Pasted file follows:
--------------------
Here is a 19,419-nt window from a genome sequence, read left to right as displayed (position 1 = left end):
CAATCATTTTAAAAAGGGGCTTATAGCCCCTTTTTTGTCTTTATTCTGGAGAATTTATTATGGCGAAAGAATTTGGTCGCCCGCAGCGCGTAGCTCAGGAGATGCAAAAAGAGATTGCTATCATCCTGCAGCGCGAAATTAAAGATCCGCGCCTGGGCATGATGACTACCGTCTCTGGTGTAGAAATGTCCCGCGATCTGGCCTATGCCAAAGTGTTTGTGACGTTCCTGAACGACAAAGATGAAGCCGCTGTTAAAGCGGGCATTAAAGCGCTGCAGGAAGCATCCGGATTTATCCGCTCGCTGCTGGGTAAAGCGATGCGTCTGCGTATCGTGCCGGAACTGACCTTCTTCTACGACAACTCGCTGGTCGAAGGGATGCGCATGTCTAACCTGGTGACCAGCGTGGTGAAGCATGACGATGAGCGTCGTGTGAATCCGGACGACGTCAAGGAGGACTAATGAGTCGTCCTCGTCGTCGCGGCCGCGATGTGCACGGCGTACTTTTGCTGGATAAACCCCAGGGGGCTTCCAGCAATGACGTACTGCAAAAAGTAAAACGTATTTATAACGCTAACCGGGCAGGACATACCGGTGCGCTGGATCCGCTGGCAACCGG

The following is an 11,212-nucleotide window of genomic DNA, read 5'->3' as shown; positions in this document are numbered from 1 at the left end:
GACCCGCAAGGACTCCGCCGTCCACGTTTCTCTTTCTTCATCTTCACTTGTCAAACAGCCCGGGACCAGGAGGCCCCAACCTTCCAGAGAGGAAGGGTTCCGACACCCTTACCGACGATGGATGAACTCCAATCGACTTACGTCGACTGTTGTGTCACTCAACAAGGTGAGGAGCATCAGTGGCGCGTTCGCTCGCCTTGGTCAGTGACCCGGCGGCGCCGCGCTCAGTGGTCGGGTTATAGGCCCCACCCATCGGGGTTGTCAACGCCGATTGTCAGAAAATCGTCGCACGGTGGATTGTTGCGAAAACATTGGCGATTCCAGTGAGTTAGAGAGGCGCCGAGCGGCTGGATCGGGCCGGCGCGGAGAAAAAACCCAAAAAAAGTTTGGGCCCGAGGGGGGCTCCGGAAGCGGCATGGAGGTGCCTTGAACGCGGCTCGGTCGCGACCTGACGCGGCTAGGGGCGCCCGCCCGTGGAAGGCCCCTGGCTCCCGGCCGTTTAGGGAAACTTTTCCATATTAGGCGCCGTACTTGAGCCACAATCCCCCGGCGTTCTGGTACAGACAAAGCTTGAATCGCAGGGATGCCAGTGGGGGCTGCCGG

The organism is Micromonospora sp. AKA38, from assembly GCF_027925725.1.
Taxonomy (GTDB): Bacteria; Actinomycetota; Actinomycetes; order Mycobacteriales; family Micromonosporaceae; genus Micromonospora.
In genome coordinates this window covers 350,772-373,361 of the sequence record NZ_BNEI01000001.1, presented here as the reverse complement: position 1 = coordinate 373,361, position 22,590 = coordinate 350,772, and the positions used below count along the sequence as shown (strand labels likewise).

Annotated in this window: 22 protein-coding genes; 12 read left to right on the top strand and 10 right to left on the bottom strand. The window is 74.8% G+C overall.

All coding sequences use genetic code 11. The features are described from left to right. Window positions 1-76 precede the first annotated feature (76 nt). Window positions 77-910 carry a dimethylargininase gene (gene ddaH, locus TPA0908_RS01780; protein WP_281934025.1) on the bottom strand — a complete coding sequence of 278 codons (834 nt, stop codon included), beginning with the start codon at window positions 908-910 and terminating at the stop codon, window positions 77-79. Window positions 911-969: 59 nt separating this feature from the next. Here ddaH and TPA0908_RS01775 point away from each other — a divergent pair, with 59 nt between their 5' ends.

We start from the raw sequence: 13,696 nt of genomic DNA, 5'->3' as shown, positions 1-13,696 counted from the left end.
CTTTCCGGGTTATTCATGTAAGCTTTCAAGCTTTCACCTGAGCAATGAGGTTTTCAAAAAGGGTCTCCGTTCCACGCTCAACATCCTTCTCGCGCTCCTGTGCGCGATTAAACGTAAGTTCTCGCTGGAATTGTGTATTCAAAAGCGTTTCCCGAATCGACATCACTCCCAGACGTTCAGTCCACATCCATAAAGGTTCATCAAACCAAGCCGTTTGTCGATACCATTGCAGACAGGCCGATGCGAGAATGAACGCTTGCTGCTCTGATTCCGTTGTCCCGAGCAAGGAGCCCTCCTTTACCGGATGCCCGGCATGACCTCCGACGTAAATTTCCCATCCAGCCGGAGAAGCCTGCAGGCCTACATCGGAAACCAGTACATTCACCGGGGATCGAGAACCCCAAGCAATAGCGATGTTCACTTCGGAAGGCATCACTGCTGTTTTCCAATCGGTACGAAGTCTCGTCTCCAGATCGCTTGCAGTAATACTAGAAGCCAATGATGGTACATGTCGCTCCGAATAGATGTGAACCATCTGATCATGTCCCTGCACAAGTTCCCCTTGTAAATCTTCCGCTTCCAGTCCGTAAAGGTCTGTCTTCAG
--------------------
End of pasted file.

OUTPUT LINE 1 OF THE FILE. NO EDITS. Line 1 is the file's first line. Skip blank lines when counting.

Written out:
Here is a 19,419-nt window from a genome sequence, read left to right as displayed (position 1 = left end):